Behold, I have refined you, but not as silver;
I have tried you in the furnace of affliction. Isaiah 48:10
Afflictions are ascribed in the Scriptures to purge our sin. In them God purges the dross and filth of the vessels of his house. The ‘fire’ tries the ways and works of men, and consumes the hay and stubble, and purifies the gold and silver (1 Cor. 3:12-13). It does this effectively by design of the Holy Spirit. Affliction removes the beauty, allurements, and comfort of all created good things that often tempt us to commit folly and lewdness with them; that is, to embrace and cleave to them inordinately. God designs afflictions to wither all the flowerings of this world in the minds of men; to revel their emptiness, vanity, and insufficiency to give relief. Affliction intercepts the delights that are apt to emerge between the world and our affections and by which our minds are polluted. Our minds and affections can be polluted both by sinful objects and by objects which we love too much. Affliction takes the edge off affections that spring up and cause our defilements and that are always ready to press us into the service of lust, like the horse into battle, with madness and fury. Chastisement delivers us from the pollution of sin and makes us partakers of God’s holiness. Through afflictions God draws forth all the graces of the Holy Spirit unto a constant, diligent, and vigorous exercise, to cleanse the soul from the pollution of sin. Times of affliction, however, are times when we need special grace for comfort and relief, that we may be supported under our sufferings. There is no other way to sanctify and use afflictions but by the assiduous exercise of grace. This God calls for and designs; and without it afflictions have no other end but to make men miserable; for they will either find no deliverance or they will be brought into further misery and ruin.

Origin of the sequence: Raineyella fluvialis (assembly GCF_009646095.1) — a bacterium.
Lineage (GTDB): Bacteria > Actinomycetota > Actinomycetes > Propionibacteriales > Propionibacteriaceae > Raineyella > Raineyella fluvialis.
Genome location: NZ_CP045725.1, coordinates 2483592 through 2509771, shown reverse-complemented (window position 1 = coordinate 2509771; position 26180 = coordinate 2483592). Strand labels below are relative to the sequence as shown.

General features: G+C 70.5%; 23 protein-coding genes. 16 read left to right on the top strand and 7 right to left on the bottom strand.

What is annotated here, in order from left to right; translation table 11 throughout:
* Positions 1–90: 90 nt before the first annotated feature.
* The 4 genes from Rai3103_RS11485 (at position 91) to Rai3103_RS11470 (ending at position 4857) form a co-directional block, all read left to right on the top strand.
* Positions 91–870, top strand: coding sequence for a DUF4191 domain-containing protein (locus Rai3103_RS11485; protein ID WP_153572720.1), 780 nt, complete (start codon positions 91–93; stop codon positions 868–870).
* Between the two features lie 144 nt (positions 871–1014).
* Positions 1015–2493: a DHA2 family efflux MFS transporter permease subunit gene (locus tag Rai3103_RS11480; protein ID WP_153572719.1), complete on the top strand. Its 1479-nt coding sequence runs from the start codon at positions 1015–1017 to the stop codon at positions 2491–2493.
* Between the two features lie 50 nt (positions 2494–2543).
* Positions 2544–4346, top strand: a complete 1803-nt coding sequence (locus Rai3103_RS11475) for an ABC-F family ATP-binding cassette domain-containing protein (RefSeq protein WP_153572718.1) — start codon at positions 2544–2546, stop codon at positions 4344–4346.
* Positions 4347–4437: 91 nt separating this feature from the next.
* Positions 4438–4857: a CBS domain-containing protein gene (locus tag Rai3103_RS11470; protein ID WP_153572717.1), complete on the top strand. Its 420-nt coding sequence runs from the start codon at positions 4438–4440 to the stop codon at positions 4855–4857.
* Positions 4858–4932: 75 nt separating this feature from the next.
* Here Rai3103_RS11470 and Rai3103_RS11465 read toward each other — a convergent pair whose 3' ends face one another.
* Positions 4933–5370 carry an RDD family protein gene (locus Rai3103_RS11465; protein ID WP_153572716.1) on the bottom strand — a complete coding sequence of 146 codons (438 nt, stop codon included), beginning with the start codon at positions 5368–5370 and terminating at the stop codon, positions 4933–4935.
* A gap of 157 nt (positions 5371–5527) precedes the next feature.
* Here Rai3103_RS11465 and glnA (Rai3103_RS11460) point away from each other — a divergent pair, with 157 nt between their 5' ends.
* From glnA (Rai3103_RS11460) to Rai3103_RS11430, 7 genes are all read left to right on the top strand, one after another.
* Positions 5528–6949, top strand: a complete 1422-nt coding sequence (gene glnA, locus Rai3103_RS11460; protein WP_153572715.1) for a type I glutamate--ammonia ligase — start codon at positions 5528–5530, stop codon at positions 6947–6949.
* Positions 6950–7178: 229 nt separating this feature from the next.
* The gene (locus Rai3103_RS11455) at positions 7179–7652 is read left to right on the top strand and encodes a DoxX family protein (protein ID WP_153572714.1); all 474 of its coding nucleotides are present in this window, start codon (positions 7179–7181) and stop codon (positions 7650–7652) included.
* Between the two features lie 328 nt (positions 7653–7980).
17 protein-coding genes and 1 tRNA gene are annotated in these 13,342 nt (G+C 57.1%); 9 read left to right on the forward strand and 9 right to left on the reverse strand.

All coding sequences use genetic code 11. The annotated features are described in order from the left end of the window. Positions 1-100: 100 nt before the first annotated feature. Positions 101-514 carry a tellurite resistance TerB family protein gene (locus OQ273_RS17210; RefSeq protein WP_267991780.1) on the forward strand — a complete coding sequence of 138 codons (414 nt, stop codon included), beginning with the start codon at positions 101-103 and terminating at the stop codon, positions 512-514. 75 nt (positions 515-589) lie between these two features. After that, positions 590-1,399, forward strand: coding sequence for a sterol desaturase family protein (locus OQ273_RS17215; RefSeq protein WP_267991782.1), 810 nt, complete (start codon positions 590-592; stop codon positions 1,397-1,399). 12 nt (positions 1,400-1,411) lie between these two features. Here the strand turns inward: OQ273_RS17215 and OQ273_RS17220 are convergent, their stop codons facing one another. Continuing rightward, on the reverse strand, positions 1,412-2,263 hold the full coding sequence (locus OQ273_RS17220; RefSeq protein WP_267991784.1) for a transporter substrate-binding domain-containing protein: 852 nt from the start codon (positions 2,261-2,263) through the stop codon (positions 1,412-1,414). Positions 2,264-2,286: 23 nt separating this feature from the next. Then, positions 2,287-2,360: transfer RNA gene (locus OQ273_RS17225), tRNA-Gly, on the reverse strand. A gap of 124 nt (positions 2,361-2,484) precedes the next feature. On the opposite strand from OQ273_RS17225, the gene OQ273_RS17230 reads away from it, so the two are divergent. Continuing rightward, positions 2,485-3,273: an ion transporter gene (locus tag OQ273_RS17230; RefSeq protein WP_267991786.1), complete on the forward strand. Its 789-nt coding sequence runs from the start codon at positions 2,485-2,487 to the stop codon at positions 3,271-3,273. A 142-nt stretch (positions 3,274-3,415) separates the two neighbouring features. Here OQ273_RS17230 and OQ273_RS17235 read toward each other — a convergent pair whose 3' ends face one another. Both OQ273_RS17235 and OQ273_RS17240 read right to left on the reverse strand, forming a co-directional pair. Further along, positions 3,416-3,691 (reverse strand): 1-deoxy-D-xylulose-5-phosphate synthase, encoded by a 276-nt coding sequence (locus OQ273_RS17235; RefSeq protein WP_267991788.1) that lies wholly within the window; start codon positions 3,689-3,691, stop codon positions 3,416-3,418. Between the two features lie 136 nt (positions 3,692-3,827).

In 1961, A.W. Tozer wrote in The Knowledge of the Holy that the way some Christians think about God is sinful. Dr. Arnold Frank, in The Fear of God: A Forgotten Doctrine confirms that the 21st century church, in the pew as well as the pulpit, continues to regard God as impotent and irrelevant in other words, without godly fear. As such, Dr. Frank, with a theologian’s skill and a pastor’s heart, walks us through the Scriptures, letting the Word of God speak about the fear of God.
In addition to clear, biblical exposition, Dr. Frank also weaves in the wise and timeless counsel of the Puritans to help us see how the fear of God is a most needed and practical doctrine.
Do you approach God with a godly fear? The Fear of God: A Forgotten Doctrine will be a skillful and gracious reminder of how we should regard the holy, sovereign Creator.
“The biblical concept of the fear of God is too often marginalized or ignored by the Christian church and its preachers today. The result is shallow views of sin, easy belief, and antinomianism. With the aid of Puritan preachers, Arnold Frank sounds a clarion call for a biblical and sure approach to the fear of God.” Joel Beeke (President, Puritan Reformed Theological Seminary)